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Is Christianity the Best Deal in the Universe?

So says Ann Coulter, paraphrasing an accusation made against Brit Hume when he suggested that Tiger Woods should become a Christian:

With Christianity, your sins are forgiven, the slate is wiped clean and your eternal life is guaranteed through nothing you did yourself, even though you don’t deserve it. It’s the best deal in the universe.

Now in fairness I must point out that this is the final paragraph of a substantial post and that two paragraphs earlier Coulter points out that Christianity is also the hardest religion in the world.

But before I try to answer the question I asked in the title, let me point out that I have no problem with Brit Hume in his opinion show. By being a Christian myself, I make the obvious statement that in some way I prefer that religion over others. When I give specific testimony of what Christianity has done in my own life, I can certainly be heard as saying that other religions might not have done the same thing.

I think it’s silly that we expect people not to express their opinions about religion in a political show on television. We allow opinions, some of them offensive, about almost anything else. I would point out to my fellow believers, however, that when we allow opinions about religion, that must include the opponents of religion. I regularly encounter Christians who are incensed that someone would say nasty things about their faith in the media. Blasphemy laws are becoming popular in some quarters.

But just as I find it quite acceptable for Brit Hume to suggest that Tiger Woods change his religion (though as a Christian I don’t find it all that profitable), I also find it acceptable for atheists to suggest that my faith is silly or counterproductive. That doesn’t mean I agree with them in any way. I just believe it is right and proper that their viewpoint should be expressed.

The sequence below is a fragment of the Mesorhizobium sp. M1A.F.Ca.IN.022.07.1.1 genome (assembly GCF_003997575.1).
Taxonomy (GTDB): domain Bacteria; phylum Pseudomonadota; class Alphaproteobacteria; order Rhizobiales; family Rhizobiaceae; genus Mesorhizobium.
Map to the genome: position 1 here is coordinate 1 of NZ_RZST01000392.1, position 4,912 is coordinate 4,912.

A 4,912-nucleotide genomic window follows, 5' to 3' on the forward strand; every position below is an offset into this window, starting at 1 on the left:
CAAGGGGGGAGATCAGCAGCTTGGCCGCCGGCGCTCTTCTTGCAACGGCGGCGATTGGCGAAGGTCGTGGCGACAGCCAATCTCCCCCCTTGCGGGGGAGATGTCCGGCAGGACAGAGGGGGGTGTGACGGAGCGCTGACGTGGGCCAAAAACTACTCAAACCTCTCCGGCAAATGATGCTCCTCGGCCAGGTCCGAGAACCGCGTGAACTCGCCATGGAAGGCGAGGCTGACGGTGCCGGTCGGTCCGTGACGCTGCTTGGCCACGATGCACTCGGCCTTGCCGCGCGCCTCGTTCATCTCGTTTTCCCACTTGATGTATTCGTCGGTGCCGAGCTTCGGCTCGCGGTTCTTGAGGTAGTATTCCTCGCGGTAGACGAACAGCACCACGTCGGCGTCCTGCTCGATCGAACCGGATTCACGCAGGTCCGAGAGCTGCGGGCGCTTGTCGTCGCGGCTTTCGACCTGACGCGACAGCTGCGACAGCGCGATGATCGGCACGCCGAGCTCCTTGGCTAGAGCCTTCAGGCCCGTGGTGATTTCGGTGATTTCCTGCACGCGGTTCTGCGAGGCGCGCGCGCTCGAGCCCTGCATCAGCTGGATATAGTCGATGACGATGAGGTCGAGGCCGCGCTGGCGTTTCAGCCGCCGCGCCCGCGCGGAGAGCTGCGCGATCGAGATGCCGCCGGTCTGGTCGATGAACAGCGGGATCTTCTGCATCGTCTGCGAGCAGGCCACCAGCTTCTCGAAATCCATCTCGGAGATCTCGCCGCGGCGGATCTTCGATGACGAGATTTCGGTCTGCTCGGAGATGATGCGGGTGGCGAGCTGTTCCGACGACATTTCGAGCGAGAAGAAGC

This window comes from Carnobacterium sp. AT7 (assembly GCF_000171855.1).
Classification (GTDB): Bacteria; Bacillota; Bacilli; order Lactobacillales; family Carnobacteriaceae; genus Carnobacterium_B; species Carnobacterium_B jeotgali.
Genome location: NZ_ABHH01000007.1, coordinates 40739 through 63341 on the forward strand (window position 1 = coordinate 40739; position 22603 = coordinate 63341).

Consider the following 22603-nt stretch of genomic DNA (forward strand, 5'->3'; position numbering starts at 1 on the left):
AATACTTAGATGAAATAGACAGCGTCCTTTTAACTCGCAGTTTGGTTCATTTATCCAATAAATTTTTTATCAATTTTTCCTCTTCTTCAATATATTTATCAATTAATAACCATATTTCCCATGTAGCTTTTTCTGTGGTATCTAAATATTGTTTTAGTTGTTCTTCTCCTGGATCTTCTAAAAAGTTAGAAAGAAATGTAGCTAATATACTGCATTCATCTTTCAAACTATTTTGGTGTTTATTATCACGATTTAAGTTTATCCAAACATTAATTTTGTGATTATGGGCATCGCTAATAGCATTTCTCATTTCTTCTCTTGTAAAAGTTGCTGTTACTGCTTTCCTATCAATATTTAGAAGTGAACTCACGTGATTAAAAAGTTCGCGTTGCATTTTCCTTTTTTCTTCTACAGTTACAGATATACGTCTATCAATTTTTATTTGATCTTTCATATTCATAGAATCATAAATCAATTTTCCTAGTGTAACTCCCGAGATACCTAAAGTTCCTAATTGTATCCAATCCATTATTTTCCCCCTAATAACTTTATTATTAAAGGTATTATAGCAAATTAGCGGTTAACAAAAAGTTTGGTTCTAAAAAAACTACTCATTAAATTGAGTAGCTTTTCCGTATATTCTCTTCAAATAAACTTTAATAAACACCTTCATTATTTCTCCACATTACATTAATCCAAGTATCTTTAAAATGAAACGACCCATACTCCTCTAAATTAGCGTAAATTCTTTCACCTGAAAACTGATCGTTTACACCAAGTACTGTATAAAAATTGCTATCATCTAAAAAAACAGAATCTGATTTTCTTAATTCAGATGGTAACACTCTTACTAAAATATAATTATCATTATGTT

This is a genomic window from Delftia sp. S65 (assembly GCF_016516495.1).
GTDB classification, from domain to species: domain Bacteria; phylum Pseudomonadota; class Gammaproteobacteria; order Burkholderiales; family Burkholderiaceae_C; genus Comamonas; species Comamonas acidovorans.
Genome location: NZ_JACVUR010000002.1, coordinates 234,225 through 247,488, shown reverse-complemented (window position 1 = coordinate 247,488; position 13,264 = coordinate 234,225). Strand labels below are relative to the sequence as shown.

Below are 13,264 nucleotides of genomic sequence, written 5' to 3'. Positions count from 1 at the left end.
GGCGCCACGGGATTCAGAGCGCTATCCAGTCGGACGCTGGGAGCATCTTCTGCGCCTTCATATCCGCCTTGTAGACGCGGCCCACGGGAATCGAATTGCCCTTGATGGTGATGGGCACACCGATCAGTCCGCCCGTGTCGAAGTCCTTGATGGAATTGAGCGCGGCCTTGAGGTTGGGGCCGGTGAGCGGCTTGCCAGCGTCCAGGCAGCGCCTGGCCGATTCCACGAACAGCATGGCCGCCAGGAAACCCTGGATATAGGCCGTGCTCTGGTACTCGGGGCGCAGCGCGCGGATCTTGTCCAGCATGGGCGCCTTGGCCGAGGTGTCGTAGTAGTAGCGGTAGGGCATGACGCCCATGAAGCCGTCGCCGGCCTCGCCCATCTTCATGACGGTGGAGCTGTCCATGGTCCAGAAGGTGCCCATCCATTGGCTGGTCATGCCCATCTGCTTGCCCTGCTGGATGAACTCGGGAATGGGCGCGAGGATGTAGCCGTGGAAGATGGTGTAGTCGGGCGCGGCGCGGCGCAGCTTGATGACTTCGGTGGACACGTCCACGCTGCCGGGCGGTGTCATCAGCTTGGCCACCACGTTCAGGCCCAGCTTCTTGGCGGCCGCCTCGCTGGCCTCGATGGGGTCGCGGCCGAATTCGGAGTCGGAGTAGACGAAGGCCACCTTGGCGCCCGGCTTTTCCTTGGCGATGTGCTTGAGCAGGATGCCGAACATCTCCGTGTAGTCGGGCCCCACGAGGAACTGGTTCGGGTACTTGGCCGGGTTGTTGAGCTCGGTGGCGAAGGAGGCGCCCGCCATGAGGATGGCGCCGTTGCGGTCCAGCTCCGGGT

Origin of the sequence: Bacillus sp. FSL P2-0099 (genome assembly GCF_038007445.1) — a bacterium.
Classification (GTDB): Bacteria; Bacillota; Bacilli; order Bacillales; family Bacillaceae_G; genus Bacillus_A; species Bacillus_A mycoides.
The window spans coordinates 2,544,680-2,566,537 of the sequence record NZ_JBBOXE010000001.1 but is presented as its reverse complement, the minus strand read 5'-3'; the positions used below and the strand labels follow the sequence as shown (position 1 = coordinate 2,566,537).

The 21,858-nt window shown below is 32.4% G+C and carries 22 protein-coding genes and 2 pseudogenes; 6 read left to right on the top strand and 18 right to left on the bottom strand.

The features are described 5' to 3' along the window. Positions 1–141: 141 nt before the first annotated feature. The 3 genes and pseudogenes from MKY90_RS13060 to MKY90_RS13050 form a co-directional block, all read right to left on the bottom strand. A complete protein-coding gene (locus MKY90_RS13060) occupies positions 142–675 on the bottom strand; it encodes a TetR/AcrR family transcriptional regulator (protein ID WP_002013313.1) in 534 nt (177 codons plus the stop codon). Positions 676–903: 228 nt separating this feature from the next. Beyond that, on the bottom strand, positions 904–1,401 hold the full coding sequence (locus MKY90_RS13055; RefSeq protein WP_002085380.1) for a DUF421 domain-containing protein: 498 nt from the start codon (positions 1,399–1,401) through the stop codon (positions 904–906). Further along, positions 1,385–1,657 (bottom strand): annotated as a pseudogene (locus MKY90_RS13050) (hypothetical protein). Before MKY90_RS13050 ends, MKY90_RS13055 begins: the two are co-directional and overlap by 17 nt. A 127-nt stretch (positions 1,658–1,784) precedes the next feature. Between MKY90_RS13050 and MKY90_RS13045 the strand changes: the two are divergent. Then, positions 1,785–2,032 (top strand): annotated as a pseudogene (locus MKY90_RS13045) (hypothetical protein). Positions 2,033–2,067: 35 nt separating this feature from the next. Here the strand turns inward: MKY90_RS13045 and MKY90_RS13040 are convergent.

Having said all of that off topic, the problem I have here is with the reference to Christianity as a “deal.” I find Ann Coulter’s style pretty much useless. She’s trying to make this interesting and humorous, or at least that’s what I guess, but she fails miserably. All she does is make it seem wrong.

Christianity is not a deal in which one utters some words and gets off for all that one has done. That’s an excessively simplistic reading of the situation. Following Jesus is a surrender of oneself, after which one may find oneself nonetheless facing the consequences of those actions. Of course, I hear risk conflating eternal salvation and forgiveness by God with one’s current life. But I think if one reads more than the few verses that Coulter has quoted, there is a good deal in Christian theology that conflates those ideas.

One doesn’t accept Christ and get off free or even easy. One accepts Christ and has one’s life taken over. One invites redemption, change, recreation. Everything is new.

Now if I didn’t so dislike the word “deal,” I might describe this as a good deal. But I think it is no more a “deal” that it is my thirst being quenched when I drink water a “deal” with the universe. It’s a gift, not a deal. Where we get off course is when we think the gift, which Coulter describes as a deal in her final paragraph, ever comes without the hard part, which she describes two paragraphs before.

I’m not going to compare Christianity to Buddhism or any other faith. I have never found much value in comparison and contrast, especially by someone like me, who has practiced one but not the other. What I will say is that what Christianity demands of me is redemption, and it would demand the same of Tiger Woods.

Having God’s forgiveness in the midst of all that is life-changing, indeed critical, in my view. But it still leaves the hard work of my forgiveness of myself, my gaining forgiveness from others, reconciliation, and recreation.

It’s not a deal. Its’ a gift. And inside the gift package is some very hard work.

PS: I find the title of her post–“If you can find a better deal, take it”–even less compatible with Christianity.

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  1. A great deal about Ms. Coulter often seems incompatible with Christianity. I never know how to react to things like this. Is it “be glad because the gospel is proclaimed” no matter how it is proclaimed? Or is it beware of false teachings?

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